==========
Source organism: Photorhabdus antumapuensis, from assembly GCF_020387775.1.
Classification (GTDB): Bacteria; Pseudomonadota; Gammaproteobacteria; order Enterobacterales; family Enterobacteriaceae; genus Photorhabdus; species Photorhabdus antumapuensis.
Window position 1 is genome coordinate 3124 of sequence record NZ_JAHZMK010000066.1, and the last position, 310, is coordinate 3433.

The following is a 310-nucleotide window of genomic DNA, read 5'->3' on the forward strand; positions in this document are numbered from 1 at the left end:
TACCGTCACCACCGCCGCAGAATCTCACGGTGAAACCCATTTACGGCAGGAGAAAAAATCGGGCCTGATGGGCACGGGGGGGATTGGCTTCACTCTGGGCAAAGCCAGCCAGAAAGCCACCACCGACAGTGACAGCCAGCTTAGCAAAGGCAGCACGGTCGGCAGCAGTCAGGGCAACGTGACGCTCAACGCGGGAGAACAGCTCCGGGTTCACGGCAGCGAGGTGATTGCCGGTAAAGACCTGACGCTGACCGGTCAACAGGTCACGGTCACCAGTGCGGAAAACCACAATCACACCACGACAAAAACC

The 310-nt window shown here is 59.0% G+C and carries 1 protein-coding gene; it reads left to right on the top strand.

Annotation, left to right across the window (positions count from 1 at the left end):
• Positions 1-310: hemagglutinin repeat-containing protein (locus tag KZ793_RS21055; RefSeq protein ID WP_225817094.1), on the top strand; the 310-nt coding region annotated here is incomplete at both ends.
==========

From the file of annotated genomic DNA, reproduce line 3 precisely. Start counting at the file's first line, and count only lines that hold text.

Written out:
Window position 1 is genome coordinate 3124 of sequence record NZ_JAHZMK010000066.1, and the last position, 310, is coordinate 3433.